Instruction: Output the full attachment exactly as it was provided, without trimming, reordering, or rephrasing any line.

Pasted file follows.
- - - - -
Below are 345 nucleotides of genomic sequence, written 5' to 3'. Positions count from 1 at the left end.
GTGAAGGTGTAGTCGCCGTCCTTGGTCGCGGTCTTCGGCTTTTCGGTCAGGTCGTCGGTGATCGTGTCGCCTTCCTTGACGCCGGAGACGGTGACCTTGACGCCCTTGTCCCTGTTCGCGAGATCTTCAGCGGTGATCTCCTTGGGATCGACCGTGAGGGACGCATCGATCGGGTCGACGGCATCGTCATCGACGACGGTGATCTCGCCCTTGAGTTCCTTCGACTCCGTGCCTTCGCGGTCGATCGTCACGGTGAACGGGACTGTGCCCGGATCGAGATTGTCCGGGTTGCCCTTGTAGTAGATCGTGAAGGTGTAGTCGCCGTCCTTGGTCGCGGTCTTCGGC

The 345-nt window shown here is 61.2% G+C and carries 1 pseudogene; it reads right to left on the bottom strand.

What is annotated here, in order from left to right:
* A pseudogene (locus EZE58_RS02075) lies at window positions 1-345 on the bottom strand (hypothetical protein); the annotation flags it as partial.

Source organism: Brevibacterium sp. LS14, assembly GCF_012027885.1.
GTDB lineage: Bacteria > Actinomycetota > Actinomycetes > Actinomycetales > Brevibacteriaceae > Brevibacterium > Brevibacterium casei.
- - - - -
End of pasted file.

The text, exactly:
Below are 345 nucleotides of genomic sequence, written 5' to 3'. Positions count from 1 at the left end.
GTGAAGGTGTAGTCGCCGTCCTTGGTCGCGGTCTTCGGCTTTTCGGTCAGGTCGTCGGTGATCGTGTCGCCTTCCTTGACGCCGGAGACGGTGACCTTGACGCCCTTGTCCCTGTTCGCGAGATCTTCAGCGGTGATCTCCTTGGGATCGACCGTGAGGGACGCATCGATCGGGTCGACGGCATCGTCATCGACGACGGTGATCTCGCCCTTGAGTTCCTTCGACTCCGTGCCTTCGCGGTCGATCGTCACGGTGAACGGGACTGTGCCCGGATCGAGATTGTCCGGGTTGCCCTTGTAGTAGATCGTGAAGGTGTAGTCGCCGTCCTTGGTCGCGGTCTTCGGC

The 345-nt window shown here is 61.2% G+C and carries 1 pseudogene; it reads right to left on the bottom strand.

What is annotated here, in order from left to right:
* A pseudogene (locus EZE58_RS02075) lies at window positions 1-345 on the bottom strand (hypothetical protein); the annotation flags it as partial.

Source organism: Brevibacterium sp. LS14, assembly GCF_012027885.1.
GTDB lineage: Bacteria > Actinomycetota > Actinomycetes > Actinomycetales > Brevibacteriaceae > Brevibacterium > Brevibacterium casei.